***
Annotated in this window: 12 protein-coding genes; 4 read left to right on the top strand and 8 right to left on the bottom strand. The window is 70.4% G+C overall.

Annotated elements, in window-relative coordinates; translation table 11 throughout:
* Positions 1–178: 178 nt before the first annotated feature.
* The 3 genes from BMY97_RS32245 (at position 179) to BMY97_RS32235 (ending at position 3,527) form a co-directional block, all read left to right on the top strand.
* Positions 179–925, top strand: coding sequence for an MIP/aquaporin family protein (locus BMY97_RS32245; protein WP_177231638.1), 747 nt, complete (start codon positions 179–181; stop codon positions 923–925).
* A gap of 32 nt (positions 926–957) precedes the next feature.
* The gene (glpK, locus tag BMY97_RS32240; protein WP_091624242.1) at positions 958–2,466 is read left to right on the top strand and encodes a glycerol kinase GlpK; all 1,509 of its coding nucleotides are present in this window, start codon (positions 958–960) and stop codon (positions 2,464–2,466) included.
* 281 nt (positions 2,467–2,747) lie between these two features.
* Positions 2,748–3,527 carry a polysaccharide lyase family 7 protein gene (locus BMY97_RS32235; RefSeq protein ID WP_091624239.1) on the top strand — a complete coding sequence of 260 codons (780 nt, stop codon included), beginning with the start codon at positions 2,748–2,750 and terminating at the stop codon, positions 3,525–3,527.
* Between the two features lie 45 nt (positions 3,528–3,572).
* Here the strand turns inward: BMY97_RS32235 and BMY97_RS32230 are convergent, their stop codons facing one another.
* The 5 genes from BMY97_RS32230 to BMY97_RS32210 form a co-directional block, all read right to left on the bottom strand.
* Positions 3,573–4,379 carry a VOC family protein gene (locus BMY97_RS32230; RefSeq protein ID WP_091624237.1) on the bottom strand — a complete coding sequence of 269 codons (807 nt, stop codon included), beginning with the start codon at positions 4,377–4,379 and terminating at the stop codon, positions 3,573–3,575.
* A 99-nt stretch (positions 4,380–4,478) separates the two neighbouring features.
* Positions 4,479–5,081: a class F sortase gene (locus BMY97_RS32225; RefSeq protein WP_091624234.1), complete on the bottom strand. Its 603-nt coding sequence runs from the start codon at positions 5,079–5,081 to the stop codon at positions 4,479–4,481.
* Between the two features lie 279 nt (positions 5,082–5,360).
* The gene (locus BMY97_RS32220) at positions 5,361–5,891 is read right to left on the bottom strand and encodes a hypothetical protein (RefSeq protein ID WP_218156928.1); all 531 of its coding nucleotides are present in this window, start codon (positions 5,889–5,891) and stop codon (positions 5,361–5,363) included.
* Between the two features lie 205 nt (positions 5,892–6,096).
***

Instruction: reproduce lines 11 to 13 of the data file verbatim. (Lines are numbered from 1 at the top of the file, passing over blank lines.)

* Here the strand turns inward: BMY97_RS32235 and BMY97_RS32230 are convergent, their stop codons facing one another.
* The 5 genes from BMY97_RS32230 to BMY97_RS32210 form a co-directional block, all read right to left on the bottom strand.
* Positions 3,573–4,379 carry a VOC family protein gene (locus BMY97_RS32230; RefSeq protein ID WP_091624237.1) on the bottom strand — a complete coding sequence of 269 codons (807 nt, stop codon included), beginning with the start codon at positions 4,377–4,379 and terminating at the stop codon, positions 3,573–3,575.